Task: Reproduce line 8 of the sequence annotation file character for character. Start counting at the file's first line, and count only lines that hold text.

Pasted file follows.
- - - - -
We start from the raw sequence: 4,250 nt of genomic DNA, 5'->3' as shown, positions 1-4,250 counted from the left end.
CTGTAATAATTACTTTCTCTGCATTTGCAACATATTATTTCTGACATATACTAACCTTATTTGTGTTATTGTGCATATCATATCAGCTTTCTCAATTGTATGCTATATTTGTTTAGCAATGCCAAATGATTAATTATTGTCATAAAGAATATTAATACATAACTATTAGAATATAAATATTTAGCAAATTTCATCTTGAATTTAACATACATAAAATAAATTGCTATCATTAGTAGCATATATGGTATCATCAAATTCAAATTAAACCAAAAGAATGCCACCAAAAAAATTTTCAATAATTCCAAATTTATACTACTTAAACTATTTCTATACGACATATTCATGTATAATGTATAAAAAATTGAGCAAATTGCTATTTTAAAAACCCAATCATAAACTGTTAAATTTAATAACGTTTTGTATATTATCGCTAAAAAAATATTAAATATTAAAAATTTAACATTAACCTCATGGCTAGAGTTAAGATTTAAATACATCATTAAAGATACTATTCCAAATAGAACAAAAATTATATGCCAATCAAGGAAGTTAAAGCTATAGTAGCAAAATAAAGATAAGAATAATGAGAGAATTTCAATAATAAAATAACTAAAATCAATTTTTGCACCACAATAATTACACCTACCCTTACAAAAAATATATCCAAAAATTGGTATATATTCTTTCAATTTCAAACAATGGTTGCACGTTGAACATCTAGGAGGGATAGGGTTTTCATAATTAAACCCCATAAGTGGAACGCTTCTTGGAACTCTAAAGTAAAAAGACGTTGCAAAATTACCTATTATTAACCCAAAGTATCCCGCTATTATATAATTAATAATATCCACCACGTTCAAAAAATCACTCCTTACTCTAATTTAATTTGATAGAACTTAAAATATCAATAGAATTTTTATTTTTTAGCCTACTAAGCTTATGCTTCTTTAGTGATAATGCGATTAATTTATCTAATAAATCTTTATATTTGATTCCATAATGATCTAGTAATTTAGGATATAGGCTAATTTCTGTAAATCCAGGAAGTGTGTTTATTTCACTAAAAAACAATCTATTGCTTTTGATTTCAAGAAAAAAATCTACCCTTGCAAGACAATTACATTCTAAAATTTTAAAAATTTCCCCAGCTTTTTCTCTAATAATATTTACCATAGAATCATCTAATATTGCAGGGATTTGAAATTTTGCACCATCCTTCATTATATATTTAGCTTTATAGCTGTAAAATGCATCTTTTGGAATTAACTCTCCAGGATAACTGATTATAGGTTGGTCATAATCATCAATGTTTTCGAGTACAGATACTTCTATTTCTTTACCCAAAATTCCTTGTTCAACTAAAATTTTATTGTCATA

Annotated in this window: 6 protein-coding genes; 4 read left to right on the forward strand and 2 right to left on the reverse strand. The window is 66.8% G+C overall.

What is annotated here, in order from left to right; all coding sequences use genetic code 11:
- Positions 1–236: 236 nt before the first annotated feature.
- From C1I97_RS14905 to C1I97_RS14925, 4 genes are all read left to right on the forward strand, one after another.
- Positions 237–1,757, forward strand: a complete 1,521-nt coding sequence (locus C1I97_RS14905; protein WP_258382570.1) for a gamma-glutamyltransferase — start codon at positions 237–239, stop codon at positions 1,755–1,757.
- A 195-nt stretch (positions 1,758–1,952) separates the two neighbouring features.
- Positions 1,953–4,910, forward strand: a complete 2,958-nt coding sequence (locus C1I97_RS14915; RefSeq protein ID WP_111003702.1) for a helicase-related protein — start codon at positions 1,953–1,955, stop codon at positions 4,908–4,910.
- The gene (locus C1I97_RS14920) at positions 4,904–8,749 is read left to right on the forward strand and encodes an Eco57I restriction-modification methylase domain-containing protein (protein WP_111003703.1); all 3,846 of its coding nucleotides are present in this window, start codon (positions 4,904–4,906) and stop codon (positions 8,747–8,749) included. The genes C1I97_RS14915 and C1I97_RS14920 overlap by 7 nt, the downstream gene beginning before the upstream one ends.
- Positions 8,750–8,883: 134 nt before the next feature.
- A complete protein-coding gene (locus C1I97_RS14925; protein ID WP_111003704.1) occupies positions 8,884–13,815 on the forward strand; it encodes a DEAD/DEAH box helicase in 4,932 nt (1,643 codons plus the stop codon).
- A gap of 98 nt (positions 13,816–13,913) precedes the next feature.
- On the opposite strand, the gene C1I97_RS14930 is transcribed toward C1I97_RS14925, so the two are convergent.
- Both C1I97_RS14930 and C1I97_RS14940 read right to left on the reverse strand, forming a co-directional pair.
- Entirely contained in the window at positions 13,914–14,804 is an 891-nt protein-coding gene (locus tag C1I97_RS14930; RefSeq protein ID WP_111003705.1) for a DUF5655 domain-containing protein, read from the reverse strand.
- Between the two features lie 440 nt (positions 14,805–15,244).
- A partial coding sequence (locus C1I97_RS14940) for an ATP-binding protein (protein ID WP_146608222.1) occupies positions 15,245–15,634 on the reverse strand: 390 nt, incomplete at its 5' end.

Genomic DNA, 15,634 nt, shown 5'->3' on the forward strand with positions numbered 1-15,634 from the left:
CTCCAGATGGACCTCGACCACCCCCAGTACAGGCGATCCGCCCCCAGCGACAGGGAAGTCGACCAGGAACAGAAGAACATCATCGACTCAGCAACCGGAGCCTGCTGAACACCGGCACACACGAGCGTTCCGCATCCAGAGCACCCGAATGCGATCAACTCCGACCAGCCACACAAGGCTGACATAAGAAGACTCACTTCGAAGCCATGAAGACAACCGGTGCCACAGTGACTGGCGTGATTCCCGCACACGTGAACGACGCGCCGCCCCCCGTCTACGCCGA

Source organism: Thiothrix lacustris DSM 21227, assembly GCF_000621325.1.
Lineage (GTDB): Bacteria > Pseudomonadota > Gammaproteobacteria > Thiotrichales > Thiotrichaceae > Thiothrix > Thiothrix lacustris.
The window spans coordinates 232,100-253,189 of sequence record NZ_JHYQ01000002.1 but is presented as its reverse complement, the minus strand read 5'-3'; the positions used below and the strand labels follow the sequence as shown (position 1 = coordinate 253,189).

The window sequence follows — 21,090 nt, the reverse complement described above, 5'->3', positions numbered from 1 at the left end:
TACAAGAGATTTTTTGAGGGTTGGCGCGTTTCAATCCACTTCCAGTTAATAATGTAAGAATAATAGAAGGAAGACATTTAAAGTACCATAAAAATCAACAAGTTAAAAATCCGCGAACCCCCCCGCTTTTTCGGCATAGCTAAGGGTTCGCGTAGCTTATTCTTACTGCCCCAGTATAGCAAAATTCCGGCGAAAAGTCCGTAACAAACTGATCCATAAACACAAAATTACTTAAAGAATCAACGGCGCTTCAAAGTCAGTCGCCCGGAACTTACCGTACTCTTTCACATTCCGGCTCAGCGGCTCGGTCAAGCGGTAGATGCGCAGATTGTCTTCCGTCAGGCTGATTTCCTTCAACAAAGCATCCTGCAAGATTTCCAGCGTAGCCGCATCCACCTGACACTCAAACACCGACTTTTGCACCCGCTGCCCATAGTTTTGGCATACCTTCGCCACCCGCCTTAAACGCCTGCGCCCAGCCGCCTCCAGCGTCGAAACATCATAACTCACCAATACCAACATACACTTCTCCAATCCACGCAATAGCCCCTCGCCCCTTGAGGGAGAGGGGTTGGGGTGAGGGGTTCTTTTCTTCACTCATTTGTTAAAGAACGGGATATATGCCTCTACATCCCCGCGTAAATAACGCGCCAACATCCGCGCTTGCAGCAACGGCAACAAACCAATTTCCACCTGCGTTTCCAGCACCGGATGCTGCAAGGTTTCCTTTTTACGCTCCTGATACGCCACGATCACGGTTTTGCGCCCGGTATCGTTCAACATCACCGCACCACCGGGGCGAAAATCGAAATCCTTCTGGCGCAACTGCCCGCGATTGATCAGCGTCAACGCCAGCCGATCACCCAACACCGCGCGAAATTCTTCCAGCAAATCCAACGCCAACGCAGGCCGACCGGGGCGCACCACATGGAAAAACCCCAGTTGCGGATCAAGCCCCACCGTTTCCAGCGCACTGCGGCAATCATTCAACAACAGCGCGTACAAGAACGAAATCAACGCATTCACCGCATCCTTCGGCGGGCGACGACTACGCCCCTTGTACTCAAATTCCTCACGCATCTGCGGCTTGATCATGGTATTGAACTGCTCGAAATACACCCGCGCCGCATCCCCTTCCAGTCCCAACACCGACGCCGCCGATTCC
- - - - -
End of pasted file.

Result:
- A 195-nt stretch (positions 1,758–1,952) separates the two neighbouring features.